Nearly 40% of poverty-risk families get just child benefit as State support

Family wellbeing report finds mothers in lower income households show higher depression levels

Minister for Children Frances Fitzgerald said it appeared many families were not accessing the supports they were entitled to. Photograph: Dara Mac Dónaill/The Irish Times

Minister for Children Frances Fitzgerald said it appeared many families were not accessing the supports they were entitled to. Photograph: Dara Mac Dónaill/The Irish Times

Mon, Jul 15, 2013, 16:21

Almost 40 per cent of families living at risk of poverty receive no financial support from the Department of Social Protection other than child benefit payments, a report on family wellbeing has found.

The Family Wellbeing on a Limited Income report by the Children’s Research Centre at Trinity College Dublin for the Family Support Agency focused on families living at risk of poverty in Ireland.

The study of some 8,568 nine-year-olds and their families was based on data collected during the first phase of the Growing up in Ireland research conducted between 2007 and 2008.

The specific sample focused on families whose incomes categorised them as being at risk of poverty.

Over a third of them were headed by single parents and the vast majority of these lone parents were mothers.

The research found the majority of mothers and fathers had not continued education beyond lower secondary school level.

Almost 40 per cent of the families reported they did not receive any social welfare payment in addition to child benefit. Over a quarter of families at risk of poverty did not have a medical card.

Mothers and fathers living at risk of poverty were significantly less likely to report their health as excellent or very good and significantly more likely to report it as fair or poor.

Parents at risk of poverty were also significantly more likely to report having an ongoing chronic illness or disability.

Levels of depressive symptoms among parents were generally low, but mothers at risk of poverty had significantly higher average depression scores than those who were not at risk.

Some 15.3 per cent of mothers and 4.3 per cent of fathers were found to be depressed.

In addition, the socio-economic status of a third of families could not be classified as no parent in the household had ever been in employment.

Marking what he said was a “note of caution”, one of the report’s authors Brían Merriman said the data had been collected before the current contraction in economic growth.

Since then, more families were struggling having to deal with reductions in their standards of living or income reductions.

“Even for these families at risk of poverty, 40 per cent didn’t receive any additional support from Social Protection.

“So even those families who were at risk of poverty when times were better weren’t in receipt of additional payments.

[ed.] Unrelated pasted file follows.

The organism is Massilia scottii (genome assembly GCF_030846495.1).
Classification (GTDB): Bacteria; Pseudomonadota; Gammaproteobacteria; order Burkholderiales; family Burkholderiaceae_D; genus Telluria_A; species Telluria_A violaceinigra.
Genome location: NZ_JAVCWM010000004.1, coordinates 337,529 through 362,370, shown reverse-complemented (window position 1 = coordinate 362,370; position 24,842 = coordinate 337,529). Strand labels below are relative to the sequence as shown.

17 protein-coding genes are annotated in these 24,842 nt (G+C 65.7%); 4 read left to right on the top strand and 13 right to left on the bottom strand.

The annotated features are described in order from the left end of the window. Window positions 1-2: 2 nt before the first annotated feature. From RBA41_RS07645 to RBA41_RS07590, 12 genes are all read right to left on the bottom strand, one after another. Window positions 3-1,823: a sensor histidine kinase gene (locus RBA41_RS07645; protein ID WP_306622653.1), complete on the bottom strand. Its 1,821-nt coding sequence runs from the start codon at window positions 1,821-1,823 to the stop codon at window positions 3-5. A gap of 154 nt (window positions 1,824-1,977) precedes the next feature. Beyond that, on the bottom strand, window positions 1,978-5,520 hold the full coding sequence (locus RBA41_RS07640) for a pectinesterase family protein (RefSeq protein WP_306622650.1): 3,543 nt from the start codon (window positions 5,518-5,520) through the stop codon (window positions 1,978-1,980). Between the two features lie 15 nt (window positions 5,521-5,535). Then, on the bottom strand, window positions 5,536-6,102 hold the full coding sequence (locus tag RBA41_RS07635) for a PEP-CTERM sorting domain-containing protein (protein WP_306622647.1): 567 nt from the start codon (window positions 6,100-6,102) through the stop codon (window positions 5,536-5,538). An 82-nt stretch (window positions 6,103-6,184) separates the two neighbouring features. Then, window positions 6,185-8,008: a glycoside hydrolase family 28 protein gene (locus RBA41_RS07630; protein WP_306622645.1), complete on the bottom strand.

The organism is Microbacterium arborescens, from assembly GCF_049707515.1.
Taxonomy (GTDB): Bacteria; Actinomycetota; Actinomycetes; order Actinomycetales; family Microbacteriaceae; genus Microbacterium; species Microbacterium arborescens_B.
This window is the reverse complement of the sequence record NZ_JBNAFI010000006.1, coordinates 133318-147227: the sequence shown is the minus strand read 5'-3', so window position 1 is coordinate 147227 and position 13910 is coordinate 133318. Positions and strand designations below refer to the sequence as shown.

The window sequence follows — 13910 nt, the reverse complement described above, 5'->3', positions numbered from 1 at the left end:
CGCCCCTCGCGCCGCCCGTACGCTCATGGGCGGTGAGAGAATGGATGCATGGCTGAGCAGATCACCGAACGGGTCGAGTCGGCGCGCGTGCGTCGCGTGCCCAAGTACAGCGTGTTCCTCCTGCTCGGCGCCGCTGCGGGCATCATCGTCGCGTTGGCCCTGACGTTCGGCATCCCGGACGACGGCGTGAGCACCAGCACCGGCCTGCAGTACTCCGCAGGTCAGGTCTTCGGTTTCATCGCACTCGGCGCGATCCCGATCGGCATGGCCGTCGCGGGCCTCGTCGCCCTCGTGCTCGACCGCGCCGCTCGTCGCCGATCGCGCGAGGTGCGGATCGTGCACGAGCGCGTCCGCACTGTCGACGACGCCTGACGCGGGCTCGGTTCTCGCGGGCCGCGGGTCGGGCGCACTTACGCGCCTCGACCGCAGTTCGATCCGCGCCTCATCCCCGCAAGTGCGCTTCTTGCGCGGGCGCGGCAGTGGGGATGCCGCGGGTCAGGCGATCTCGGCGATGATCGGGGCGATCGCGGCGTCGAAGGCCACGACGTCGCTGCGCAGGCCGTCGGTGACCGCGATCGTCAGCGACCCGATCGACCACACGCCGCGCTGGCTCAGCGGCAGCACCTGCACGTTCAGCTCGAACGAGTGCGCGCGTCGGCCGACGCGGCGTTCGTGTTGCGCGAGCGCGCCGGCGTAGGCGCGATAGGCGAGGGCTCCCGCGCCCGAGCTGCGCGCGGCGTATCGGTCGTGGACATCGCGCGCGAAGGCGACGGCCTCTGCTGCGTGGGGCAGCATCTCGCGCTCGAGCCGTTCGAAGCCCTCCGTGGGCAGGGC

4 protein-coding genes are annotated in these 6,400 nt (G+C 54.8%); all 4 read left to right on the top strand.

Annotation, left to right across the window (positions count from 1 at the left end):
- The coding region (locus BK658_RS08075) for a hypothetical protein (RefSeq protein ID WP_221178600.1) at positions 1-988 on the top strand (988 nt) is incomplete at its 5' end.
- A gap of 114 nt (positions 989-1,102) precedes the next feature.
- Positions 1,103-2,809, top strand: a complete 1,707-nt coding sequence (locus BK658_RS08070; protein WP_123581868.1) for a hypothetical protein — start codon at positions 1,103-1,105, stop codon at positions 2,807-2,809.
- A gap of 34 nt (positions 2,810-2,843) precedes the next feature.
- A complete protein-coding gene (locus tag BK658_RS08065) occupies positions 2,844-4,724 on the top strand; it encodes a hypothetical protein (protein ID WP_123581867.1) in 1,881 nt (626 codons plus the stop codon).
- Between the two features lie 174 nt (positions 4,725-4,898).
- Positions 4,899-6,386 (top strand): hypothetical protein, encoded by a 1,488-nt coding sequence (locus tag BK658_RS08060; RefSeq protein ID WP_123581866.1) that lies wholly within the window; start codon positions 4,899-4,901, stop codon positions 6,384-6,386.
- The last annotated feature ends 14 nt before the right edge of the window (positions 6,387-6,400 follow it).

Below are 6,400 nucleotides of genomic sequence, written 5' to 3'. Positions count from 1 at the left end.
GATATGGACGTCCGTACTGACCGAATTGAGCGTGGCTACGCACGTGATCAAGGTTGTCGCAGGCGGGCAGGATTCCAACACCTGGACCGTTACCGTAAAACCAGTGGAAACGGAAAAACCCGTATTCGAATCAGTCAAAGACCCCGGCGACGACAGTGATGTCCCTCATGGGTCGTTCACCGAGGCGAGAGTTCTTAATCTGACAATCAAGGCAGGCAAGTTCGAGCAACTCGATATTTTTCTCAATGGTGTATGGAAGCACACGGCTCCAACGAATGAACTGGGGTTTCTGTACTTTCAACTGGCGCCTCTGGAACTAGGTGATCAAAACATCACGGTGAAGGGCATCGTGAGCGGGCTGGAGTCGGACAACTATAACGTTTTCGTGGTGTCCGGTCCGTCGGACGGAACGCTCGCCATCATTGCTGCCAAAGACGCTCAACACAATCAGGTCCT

“At the same time there have been cutbacks to some local services and there have been pressures on frontline services, which I know from other work are starting to be felt by a lot of people in a lot of places.”

There were particular stresses on mothers, he noted.

Data suggested that many mothers experienced stresses, including household deprivation, and tried to protect the rest of the family from them.

Mr Merriman said living at risk of poverty had a negative aspect on many aspects of family wellbeing.

Income was important, but it didn’t explain all the issues involved, including parenting and children’s behaviour and how people managed their relationships.

The research had identified risk factors but also protective factors that affected families.

“We suggest that any solutions to this have to be more than merely income based.”

Minister for Children Frances Fitzgerald said the report highlighted the resilience of many families but also the pressures that low income brings, particularly in terms of health and mothers suffering depression.

It also highlighted the supports that were available in communities that were “extremely important in helping them cope”.

Ms Fitzgerald noted the “very disturbing” effects of early school leaving and the “huge price” families pay if they did not continue in education in terms of reduced job opportunities.

She said the best way out of poverty was “to have a job” and therefore creating jobs was a priority for the Government.

The Minister added that some of the families did not seem to be accessing all of the services they may have been entitled to from the State.

Frances Byrne of the organisation Open - an anti-poverty network for lone parents - said the figures were “startling” and, as noted by one of the report’s authors, had been gathered before austerity had really hit home.

“Lone parents now make up 18 per cent of a families, yet once again make up a disproportionate number of families living in hardship & poverty,” Ms Byrne said.

“The current government continues to pursue a programme of so-called welfare reform for lone parents, which will in fact cause greater and lasting child poverty. A future study will no doubt reveal this and by then it will be too late.”

Ms Byrne said Open fully agreed that work was the best route out of poverty, but the proposed reforms would “actually punish those in work”.